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- ENGINEERING B. SUBTILIS TRANSCRIPTIONAL CONTROL AND PHYSIOLOGY FOR THE ADVANCEMENT OF BACTERIOTHERAPIES
- Greeson, Emily Marilynn
- Electronic Theses & Dissertations
This dissertation explores to avenues of improvement for current bacteriotherapy approaches. Cody Madsen and I worked closely to advance engineered B. subtilis as a modular platform technology and Dr. Ashley Makela was instrumental in the in vivo studies (Chapter 2). In Chapter 2, transcriptional control of B. subtilis will demonstrate the ability to use magnetothermal energy generated by superparamagnetic iron oxide nanoparticles (SPIONs) and alternating magnetic fields (AMF) to induce...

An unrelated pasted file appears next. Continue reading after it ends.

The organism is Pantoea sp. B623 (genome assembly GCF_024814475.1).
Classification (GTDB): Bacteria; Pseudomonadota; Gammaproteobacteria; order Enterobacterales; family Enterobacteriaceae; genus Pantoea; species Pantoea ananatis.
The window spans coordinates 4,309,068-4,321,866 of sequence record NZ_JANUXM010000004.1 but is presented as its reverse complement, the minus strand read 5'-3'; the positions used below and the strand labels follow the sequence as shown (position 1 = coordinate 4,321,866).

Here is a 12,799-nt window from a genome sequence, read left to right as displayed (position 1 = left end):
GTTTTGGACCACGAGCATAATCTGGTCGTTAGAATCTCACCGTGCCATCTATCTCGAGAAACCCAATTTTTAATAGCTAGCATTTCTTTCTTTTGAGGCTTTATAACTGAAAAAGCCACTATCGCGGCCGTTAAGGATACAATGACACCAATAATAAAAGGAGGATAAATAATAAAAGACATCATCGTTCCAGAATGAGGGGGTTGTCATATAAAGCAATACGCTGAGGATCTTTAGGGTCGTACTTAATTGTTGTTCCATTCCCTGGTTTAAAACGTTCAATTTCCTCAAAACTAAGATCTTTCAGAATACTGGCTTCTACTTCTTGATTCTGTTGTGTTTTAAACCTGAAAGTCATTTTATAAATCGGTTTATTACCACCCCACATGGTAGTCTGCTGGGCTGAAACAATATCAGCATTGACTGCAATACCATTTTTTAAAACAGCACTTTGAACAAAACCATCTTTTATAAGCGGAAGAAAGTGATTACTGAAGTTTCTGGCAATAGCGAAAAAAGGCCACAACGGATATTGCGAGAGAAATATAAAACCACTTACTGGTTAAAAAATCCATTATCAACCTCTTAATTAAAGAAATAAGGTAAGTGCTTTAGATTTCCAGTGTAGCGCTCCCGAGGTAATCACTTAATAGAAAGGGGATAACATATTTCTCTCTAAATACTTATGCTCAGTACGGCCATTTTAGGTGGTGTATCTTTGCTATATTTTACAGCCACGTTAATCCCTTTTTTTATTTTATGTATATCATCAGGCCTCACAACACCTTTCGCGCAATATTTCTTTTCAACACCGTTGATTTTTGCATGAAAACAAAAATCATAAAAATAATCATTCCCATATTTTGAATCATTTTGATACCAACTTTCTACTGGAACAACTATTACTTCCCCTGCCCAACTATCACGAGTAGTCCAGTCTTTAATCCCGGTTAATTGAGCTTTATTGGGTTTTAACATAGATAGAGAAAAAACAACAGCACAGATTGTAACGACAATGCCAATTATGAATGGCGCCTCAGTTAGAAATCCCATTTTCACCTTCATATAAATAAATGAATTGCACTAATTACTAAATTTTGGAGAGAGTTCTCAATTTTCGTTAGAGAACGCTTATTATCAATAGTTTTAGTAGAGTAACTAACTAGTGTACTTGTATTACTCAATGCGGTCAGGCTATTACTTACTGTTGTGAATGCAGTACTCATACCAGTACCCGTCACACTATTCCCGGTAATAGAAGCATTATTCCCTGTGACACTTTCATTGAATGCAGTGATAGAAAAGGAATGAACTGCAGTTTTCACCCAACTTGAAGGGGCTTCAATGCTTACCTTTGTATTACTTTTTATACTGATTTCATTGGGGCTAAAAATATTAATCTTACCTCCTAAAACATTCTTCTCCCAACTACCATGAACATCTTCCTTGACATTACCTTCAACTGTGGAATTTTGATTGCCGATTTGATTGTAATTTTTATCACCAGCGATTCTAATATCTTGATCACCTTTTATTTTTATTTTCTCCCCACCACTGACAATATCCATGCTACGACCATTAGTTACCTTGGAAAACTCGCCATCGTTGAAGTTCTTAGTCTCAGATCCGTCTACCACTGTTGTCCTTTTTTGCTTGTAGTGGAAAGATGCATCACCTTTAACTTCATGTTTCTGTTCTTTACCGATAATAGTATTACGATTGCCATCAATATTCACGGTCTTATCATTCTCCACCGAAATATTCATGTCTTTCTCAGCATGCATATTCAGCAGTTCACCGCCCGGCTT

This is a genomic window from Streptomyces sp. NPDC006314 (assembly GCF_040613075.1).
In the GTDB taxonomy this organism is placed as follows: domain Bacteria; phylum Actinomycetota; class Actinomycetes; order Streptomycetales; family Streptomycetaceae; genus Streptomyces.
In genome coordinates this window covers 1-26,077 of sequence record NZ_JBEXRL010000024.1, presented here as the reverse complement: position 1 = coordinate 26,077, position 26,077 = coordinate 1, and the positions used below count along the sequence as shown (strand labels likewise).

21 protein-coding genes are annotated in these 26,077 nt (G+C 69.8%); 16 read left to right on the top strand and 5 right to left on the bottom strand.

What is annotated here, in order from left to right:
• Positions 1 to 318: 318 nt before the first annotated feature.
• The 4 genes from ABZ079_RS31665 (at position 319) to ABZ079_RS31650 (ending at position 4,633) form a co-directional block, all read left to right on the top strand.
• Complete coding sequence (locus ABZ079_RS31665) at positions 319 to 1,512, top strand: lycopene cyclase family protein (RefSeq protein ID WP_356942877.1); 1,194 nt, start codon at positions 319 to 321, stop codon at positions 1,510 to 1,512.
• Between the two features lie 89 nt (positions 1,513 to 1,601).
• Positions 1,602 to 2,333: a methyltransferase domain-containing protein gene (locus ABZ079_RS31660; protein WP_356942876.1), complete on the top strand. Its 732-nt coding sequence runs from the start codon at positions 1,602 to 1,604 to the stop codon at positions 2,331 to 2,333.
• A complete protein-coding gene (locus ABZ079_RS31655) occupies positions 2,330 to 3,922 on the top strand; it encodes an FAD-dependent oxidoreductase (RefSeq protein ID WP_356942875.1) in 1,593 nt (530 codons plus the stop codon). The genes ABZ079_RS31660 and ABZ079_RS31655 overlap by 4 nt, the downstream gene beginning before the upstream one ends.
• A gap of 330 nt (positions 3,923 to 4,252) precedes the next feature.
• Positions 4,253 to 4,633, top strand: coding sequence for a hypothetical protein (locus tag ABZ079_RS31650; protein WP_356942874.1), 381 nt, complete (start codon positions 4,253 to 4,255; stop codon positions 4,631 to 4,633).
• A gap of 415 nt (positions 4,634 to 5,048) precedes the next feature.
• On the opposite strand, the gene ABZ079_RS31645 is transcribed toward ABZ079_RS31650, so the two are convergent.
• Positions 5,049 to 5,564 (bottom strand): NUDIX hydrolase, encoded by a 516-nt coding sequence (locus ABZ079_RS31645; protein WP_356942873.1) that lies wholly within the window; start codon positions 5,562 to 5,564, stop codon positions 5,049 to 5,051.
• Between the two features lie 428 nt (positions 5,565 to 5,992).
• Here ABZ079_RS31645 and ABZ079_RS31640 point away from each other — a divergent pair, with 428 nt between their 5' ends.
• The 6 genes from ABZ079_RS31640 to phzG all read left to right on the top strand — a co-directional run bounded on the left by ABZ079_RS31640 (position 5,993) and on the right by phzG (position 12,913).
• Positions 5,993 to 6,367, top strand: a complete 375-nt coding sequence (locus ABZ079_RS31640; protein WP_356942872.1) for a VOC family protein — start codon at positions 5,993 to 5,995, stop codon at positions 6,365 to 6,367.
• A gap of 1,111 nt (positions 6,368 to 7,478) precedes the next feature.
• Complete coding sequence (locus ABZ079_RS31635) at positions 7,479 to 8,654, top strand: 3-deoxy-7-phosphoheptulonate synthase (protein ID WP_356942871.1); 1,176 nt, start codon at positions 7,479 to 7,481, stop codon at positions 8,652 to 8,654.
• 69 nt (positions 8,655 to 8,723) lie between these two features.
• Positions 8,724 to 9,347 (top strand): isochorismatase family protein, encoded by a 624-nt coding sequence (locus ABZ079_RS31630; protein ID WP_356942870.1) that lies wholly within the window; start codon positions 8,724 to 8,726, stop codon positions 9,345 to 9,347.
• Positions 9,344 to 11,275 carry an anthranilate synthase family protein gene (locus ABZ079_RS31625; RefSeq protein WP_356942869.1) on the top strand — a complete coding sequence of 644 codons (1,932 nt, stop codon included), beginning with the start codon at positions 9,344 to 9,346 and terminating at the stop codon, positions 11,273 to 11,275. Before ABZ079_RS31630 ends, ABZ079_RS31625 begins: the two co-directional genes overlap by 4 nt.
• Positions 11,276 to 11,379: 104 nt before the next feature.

Show moreThis dissertation explores to avenues of improvement for current bacteriotherapy approaches. Cody Madsen and I worked closely to advance engineered B. subtilis as a modular platform technology and Dr. Ashley Makela was instrumental in the in vivo studies (Chapter 2). In Chapter 2, transcriptional control of B. subtilis will demonstrate the ability to use magnetothermal energy generated by superparamagnetic iron oxide nanoparticles (SPIONs) and alternating magnetic fields (AMF) to induce temperature-sensitive repressors. Chapter 3 demonstrates how synthetic biology techniques can allow engineered B. subtilis to invade epithelial cells with the “zipper” mechanism. This was a collaborative effort as it was a multidisciplinary study and the contributions of Cody Madsen, Evran Ural, Dr. Ashley Makela, Dr. Bige Unluturk, and Victoria Toomajian were important and have been specifically noted in author contributions at the end of Chapter 3.Most patients on organ transplant waitlists will need alternative therapeutics due to a deficit of organ donations. Regenerative medicine approaches, including cellular reprogramming are being used to help address the deficit, but there are limitations. Bacteriotherapies aim to better deliver the therapeutics to a variety of targets, however, most approaches do so externally to the target cells. B. subtilis, a generally recognized as safe organism, engineered to express listeriolysin O (LLO) has been shown to replicate in the cytoplasm of macrophages and deliver transcription factors and modulate cell surface markers, cytokines, and chemokines. This mechanism of uptake only works with phagocytic cells creating an opportunity for the engineering of B. subtilis that targets internalization into non-phagocytic cells. When introducing known virulence factors into non-native organisms it is important to consider controlling the gene expression while trying to remain as minimally invasive as possible. Alternating magnetic fields (AMF) cause local temperature increases in regions with Superparamagnetic iron oxide nanoparticles (SPIONs), and we investigated the ability of this magnetic hyperthermia approach to regulate temperature-sensitive repressors (TSRs) in bacteria. Magnetic hyperthermia-based control of bacterial gene expression would advance development of bacteriotherapies and expand options of regulated bacterial transcription. TSRs block transcription in a temperature-dependent manner. B. subtilis was coated with three SPION variations, plain-dextran, amine- or carboxyl-coated and the interactions and AMF responses were characterized and induction of the TSRs was demonstrated using AMF. Murine intramuscular injections revealed continual association of SPIONs with B. subtilis. While there was no induction via AMF in vivo, pairing TSRs with magnetothermal energy using SPIONs for localized heating with AMF can lead to regional bacterial transcriptional control, a minimally invasive method that could be used with virulence factors and therapeutics. To delivery therapeutics to epithelial cells, B. subtilis llo was engineered to express internalin A (InlA), a protein native to Listeria monocytogenes. Internalin A is an adhesin that binds to the E-cadherin host cell receptor found in epithelial cells and mediates a “zipper” mechanism of invasion. B. subtilis llo inlA demonstrated cytosolic persistence and B. subtilis llo remained extracellular. Ultimately, the engineering of B. subtilis transcriptional control and physiology creates a new modular approach to regenerative medicine, cellular reprogramming, and cancer therapy that can be used in human health applications.